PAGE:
Dancing to Dirges

Depressing and happy things Tim says, sometimes while drunk

Sunday, August 08, 2010

Is it for "Reading Nook" or "New Book"?

So for Christmas last year my wife (surprise) got me a Nook from B&N. I wasn't planning on doing the e-book thing until the market had shaken out some, but I was pleasantly surprised. That was eight months ago, and I've used the device extensively in that time, so I thought I'd do a little sum-up/review/rumination thing. That's right. This post will have actual content. Amazing.

First, I'd like to talk a little about ebooks in general. I'm a big fan of the format. I'm in the process of moving, and I gave away something like fifteen boxes of books and still had to move another fifteen. It's ridiculous. I'm at the stage of trying to reduce the baggage in my life, and this is some pretty bulky baggage. Having a single item that could be my entire library? Awesome.

Also, I like being able to just buy a book wherever I am. I have no patience for bad books, so a great number of those books that I gave away were things that I only read half of before I lost patience and threw it (quite violently, on occassion) to start another. Being able to browse, buy and download a new book while sitting in my living room is all kinds of wonderful. Oh, and I can download samples, so maybe I buy fewer books that I'm just going to end up hating. My record on that isn't so good so far. But the theory is good.

The only bad thing I'm going to say about ebooks in general is that they're a single use device. I don't remember where I saw it, but someone pointed out that we used to have standalone word processors. Kind of a transition between typewriters and computers. I think ebooks, ultimately, are a transitory form of the ebook between paper and... something else. Maybe the iPad, or something similar. But I don't think this market is settled yet.

As to the Nook specifically, I experienced a lot of the stuff that you've heard about. Slow page turn. Awkward and counter-logical user interface. I had some network issues. It was definitely rushed to market, but that's all behind us. There have been several software updates, and I think the page thing is mostly hashed out. Download speeds have definitely improved. They've implemented a page turning feature with the touchscreen that lets you flick from page to page. It's not perfect. If you do it too slowly, nothing happens. Too fast, nothing happens. If you don't drag your finger over enough of the screen, it opens up the menu instead of turning the page. It's touchy. I spend too much time thinking about how exactly I should strike the screen, and then end up using the button instead. Hopefully they'll work it out.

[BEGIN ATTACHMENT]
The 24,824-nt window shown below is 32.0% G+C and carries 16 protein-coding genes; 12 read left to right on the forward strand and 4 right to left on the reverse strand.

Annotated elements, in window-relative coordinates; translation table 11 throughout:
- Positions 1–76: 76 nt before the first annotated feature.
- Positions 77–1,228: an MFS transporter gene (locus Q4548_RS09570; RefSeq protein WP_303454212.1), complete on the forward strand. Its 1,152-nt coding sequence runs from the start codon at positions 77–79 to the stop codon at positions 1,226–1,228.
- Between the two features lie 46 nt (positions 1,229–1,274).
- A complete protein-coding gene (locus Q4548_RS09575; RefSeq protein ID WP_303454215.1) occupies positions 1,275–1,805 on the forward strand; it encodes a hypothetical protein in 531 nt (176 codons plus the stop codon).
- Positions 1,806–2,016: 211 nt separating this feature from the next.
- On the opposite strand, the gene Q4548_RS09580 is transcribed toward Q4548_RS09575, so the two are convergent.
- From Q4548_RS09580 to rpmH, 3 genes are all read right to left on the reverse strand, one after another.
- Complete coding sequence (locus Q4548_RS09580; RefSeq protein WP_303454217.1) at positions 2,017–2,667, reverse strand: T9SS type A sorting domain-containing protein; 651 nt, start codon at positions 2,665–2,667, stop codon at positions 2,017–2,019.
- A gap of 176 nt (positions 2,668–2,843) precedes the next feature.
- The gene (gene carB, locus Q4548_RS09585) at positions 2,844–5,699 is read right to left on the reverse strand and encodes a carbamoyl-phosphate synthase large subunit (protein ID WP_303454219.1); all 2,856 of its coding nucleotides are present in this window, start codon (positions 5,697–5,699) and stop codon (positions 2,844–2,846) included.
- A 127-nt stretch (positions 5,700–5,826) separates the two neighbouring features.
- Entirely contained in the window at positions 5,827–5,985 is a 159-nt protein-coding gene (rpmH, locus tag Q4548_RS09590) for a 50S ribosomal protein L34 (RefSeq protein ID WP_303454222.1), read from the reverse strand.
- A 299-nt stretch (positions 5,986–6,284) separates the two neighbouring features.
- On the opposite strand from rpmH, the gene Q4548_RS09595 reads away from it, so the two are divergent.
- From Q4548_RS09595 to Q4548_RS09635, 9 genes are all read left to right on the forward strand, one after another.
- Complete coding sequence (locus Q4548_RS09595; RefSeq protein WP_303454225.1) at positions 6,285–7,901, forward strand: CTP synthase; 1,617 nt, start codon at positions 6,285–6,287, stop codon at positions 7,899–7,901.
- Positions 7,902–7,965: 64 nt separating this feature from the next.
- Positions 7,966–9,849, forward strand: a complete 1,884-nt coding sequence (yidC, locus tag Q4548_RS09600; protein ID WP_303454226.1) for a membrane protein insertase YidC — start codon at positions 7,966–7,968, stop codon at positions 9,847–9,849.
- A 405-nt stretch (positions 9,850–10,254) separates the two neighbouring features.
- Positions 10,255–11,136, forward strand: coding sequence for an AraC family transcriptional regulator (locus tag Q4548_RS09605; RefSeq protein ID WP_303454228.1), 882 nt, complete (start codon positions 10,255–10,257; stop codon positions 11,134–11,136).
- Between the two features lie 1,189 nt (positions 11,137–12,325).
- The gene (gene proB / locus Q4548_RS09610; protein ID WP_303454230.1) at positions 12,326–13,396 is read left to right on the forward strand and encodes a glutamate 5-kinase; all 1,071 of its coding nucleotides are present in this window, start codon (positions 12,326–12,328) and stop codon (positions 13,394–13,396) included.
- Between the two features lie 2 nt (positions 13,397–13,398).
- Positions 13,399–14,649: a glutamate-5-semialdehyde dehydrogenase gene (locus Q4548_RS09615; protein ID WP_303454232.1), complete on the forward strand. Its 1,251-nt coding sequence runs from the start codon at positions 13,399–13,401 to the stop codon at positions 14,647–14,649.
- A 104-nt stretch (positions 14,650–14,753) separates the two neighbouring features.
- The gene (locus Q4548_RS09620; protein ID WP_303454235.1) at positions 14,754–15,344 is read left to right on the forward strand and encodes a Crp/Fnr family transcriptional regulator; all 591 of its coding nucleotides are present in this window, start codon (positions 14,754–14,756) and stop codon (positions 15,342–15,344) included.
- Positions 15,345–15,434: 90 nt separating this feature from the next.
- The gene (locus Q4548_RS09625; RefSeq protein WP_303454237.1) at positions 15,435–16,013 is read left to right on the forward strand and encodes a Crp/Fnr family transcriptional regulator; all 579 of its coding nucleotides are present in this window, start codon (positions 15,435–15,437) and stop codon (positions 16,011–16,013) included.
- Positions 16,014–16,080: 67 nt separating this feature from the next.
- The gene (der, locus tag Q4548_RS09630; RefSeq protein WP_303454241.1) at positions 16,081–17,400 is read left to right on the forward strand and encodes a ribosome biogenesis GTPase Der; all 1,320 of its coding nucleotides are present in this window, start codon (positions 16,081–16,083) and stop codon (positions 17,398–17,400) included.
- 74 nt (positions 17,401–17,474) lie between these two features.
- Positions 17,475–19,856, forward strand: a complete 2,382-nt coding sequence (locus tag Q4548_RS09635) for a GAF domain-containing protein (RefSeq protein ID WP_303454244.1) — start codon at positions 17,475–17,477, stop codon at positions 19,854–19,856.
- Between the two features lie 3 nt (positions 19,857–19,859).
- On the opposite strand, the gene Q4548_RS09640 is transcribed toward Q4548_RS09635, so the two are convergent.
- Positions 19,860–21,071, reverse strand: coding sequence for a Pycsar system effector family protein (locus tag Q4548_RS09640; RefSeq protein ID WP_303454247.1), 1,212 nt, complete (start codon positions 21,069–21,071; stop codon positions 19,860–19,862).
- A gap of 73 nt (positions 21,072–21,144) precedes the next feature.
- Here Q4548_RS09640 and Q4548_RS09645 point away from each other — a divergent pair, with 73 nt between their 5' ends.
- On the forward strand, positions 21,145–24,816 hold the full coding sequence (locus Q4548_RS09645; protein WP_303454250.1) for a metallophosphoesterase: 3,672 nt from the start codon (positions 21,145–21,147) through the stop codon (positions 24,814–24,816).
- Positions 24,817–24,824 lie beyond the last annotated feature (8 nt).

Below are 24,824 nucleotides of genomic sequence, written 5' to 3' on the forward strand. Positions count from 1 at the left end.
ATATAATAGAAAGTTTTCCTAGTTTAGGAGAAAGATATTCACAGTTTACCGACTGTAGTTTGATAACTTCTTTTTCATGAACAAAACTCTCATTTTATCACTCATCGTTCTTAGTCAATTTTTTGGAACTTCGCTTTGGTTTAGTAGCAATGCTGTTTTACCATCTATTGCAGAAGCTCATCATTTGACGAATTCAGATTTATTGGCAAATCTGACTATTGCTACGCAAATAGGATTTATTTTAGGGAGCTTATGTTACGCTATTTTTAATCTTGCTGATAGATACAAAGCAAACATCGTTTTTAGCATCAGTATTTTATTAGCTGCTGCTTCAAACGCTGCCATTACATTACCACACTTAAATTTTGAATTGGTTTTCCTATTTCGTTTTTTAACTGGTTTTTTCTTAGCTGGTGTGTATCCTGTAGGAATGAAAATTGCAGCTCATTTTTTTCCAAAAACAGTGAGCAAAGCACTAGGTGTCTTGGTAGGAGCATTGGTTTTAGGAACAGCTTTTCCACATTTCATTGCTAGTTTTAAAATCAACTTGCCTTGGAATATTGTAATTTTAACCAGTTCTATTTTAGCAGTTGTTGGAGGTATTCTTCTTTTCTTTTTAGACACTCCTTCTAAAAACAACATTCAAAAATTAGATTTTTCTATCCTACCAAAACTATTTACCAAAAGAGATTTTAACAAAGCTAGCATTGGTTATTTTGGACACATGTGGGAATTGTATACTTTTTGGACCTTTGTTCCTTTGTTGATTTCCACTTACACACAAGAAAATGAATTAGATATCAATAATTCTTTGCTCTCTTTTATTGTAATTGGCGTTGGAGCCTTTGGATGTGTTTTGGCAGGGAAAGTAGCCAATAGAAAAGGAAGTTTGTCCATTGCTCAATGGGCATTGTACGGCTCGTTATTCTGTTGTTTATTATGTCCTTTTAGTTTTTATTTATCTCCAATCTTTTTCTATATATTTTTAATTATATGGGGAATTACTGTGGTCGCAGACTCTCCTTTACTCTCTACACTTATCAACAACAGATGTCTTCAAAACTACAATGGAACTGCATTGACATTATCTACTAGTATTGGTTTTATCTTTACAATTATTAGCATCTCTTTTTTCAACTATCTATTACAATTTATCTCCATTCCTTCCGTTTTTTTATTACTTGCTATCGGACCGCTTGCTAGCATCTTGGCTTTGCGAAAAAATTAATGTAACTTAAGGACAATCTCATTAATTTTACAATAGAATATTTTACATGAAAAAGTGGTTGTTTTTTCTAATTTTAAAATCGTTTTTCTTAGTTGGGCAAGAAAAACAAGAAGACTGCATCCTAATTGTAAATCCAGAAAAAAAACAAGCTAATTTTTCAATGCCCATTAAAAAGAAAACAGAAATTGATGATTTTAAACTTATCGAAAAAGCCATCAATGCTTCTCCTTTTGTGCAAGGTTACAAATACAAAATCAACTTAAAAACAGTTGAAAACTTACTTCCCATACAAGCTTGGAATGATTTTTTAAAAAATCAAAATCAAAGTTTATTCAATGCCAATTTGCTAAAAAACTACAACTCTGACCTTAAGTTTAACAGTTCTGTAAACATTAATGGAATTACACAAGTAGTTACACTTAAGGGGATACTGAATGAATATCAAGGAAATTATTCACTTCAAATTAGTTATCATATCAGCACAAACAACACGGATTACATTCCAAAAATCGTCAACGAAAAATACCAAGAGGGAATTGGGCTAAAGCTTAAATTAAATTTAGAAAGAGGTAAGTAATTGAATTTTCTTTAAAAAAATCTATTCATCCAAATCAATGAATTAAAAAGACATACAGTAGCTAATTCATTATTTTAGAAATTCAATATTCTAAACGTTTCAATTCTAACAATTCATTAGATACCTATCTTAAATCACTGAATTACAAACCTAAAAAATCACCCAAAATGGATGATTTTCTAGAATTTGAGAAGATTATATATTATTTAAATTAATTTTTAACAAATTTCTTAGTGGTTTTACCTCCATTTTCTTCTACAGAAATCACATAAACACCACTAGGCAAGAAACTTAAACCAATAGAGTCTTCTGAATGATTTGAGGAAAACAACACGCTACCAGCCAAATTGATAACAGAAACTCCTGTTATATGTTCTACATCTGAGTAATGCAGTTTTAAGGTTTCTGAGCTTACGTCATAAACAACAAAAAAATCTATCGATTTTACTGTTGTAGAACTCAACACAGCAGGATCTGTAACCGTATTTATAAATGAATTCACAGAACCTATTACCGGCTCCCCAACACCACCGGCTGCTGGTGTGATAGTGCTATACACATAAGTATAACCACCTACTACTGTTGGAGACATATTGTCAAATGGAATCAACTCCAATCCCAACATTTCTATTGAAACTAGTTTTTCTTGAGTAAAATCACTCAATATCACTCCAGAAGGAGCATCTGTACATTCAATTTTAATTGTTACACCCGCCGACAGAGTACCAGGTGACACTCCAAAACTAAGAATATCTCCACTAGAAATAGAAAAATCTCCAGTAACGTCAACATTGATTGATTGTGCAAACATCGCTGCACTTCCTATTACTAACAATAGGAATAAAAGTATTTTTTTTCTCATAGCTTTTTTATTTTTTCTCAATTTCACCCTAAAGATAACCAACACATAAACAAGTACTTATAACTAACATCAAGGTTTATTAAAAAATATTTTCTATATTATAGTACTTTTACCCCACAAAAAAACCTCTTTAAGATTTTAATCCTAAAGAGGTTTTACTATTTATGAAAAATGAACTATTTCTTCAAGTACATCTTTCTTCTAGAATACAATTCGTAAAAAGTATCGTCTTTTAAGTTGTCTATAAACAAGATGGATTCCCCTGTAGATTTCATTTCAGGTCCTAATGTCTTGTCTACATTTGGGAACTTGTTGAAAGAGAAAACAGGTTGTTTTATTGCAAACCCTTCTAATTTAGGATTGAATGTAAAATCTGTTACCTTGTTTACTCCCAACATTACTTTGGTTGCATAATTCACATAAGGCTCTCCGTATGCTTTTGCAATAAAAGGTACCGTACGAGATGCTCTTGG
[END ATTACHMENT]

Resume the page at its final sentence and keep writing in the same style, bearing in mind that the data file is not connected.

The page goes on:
I'm not entirely convinced about the ability to browse covers. Postage stamp sized covers don't cut it. And even when I filter my search pretty tightly, I end up having to flip through hundreds of books, squinting at these tiny covers that don't really speak to the book that well. It's a nice idea, but I'm just not feeling it.

The other thing that annoys me is how hard it is to flip through a book. If there's a cast of characters or a map or something at the beginning of a book, it's really tough to stop and flip to that and then come back to where I was reading. Right now, that's a failing of the format, and the Nook's still awkward user interface.

Final thought about the format. I read books, and I read manga. I can read all the books I want on the Nook. Manga, I have to buy the real thing. This has me thinking about the iPad, and I'm sure my brothers in the comic books world think the same thing. That's something the Nook (and its e-ink brethren) will never be able to do. So there's that.

But understand. I've got a lot of complaints on here. I haven't bought a single physical book in the last six months. The technology is still figuring itself out, but we as an industry need to accept that this is how we're going forward. There's a lot of infrastructure in place to support the paper book market. It's all going away. Adjust your expectations, and advance.

*Edited to add* Joshua has noted that the whole "word processors were popular for a while, too" thing came from this article in the NYT. Read and enjoy.


At 8:26 AM , Blogger Maria said...

I looked for a long while at the choices--and ended up buying a netbook. It's about 7 inches-folded, it's the same size as a kindle, just a bit thicker.

I bought it because I wanted email and web access AND books when traveling. I had to have "real" windows, not CE so that I could download Nook for PC and Kindle for PC, etc.

Works great. It's small, portable and does a few things fairly well. The keyboard isn't a full keyboard, but it's better than touch screen. I can see the covers in color. Backlighting doesn't really bother me (I type all day on my laptop so what's the difference.)

The price (refurb) was the same as the new Kindle--130 out of box, 140 with added memory.

Can't complain. I like it so far and like you, I've been reading almost exclusively ebooks the last...9 months. I *love* the sample feature.

At 8:41 AM , Anonymous Mike Alexander said...

I'm one of those easily-distracted people, so I'd love a dedicated word processor instead of a laptop or netbook or whatever. The internet killed my productivity. Closest thing I've found is the Alphasmart Neo, but the small screen (8 lines of text max) makes it unsuitable for a lot of jobs (fine for drafting, crap for editing).

Not jumped to e-readers yet. I like the theory, but not the current tech (or cost!). Like you, I could do with reducing my book collection though!

At 12:14 PM , Blogger Maria said...

Ah yes, distractions. When I really need to get writing done, the internet has to go. There is an off switch you know...just disconnect ye ole wireless...



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